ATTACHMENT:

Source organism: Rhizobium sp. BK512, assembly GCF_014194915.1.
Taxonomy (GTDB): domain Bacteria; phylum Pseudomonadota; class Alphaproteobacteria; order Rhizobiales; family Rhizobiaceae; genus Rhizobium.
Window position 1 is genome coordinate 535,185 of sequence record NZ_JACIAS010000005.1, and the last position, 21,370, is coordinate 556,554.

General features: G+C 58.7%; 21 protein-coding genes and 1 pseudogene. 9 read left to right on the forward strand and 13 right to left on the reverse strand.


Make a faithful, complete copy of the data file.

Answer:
Source organism: Rhizobium sp. BK512, assembly GCF_014194915.1.
Taxonomy (GTDB): domain Bacteria; phylum Pseudomonadota; class Alphaproteobacteria; order Rhizobiales; family Rhizobiaceae; genus Rhizobium.
Window position 1 is genome coordinate 535,185 of sequence record NZ_JACIAS010000005.1, and the last position, 21,370, is coordinate 556,554.

General features: G+C 58.7%; 21 protein-coding genes and 1 pseudogene. 9 read left to right on the forward strand and 13 right to left on the reverse strand.